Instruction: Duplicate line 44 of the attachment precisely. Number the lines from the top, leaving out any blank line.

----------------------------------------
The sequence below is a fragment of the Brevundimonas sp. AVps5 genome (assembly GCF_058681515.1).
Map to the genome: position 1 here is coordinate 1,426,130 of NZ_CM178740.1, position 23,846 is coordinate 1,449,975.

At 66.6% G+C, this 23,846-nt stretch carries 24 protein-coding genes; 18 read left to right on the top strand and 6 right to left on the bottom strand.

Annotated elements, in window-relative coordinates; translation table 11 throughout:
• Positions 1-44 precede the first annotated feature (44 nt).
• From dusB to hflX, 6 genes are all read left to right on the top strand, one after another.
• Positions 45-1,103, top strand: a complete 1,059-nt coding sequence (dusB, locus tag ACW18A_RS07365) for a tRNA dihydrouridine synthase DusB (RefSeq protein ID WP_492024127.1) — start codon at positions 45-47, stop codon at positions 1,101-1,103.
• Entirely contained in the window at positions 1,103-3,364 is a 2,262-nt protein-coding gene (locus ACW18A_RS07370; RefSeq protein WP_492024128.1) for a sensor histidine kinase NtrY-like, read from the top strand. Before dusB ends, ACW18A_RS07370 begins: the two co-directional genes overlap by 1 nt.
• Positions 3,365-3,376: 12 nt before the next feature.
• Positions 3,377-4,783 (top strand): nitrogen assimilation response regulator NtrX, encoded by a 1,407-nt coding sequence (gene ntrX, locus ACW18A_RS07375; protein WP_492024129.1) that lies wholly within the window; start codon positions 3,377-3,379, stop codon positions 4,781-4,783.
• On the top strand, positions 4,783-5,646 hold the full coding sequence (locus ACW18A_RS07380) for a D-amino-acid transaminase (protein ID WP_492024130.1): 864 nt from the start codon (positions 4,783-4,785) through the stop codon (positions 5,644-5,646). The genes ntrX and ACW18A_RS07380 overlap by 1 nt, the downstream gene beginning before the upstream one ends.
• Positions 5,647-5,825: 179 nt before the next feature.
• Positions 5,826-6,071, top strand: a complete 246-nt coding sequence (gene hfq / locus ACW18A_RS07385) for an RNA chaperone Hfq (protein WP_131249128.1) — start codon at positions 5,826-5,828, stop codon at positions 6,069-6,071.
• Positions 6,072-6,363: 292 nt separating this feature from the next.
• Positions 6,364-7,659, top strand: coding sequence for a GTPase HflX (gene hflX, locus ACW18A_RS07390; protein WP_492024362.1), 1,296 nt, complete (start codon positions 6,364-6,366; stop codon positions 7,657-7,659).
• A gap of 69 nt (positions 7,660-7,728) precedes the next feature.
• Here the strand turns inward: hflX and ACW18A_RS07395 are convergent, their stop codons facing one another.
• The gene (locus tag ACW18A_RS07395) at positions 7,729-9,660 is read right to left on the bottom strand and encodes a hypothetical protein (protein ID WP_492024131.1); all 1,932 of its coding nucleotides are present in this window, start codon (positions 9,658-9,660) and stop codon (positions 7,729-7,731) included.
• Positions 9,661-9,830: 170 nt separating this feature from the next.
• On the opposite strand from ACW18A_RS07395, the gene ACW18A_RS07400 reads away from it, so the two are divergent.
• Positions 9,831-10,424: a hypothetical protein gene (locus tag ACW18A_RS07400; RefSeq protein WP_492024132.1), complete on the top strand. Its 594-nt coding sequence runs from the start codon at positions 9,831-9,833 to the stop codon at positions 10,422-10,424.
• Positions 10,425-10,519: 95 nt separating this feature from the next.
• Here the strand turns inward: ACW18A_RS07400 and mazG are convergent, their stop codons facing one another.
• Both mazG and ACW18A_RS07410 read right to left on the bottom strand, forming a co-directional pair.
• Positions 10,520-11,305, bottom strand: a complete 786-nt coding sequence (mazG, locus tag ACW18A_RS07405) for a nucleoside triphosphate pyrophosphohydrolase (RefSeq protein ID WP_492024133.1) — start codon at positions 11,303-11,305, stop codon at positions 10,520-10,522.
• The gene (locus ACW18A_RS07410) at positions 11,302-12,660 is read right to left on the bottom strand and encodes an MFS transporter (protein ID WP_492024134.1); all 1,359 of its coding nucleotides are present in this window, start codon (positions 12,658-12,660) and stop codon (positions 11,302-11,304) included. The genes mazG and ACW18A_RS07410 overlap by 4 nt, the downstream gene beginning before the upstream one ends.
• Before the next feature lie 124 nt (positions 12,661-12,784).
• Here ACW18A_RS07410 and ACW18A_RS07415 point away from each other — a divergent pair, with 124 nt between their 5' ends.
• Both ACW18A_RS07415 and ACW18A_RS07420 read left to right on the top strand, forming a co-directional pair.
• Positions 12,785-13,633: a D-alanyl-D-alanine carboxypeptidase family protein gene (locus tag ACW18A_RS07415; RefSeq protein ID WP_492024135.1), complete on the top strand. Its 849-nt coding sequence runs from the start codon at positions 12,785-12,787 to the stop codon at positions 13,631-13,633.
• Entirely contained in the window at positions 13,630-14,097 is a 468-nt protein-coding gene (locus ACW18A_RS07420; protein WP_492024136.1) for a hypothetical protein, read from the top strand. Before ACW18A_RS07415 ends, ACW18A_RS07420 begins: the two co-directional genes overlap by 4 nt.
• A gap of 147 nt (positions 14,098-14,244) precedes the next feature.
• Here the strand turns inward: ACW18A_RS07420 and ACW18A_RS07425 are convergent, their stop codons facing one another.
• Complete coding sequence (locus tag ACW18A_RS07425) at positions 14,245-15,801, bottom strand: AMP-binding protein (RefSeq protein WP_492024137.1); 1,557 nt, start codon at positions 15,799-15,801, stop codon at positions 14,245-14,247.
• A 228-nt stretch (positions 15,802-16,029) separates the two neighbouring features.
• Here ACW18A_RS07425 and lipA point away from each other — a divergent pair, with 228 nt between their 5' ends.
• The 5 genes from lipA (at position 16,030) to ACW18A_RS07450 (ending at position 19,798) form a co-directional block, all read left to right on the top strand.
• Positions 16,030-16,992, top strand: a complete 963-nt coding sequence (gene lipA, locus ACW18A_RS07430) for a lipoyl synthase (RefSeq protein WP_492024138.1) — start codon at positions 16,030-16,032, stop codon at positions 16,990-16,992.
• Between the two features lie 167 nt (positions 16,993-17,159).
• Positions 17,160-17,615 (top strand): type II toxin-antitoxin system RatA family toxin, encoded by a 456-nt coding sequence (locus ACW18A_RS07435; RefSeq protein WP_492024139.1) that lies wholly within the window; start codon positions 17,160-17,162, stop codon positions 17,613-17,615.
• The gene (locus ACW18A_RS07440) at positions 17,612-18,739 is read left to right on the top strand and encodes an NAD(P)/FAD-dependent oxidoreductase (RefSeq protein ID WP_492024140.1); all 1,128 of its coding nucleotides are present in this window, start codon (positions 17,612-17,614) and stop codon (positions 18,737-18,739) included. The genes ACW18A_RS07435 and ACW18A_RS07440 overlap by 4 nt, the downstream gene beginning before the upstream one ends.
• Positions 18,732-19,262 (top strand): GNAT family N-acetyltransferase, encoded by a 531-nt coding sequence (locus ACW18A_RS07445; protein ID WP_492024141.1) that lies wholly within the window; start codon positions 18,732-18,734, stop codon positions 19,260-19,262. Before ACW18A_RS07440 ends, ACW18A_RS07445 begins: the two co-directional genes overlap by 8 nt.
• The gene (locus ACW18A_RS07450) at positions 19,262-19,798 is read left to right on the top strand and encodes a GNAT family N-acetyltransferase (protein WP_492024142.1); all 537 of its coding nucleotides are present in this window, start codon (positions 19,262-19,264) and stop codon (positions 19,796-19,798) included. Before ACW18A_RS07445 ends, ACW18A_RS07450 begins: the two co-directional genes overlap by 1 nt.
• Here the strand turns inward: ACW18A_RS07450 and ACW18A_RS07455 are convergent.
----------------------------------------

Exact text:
• Here the strand turns inward: ACW18A_RS07450 and ACW18A_RS07455 are convergent.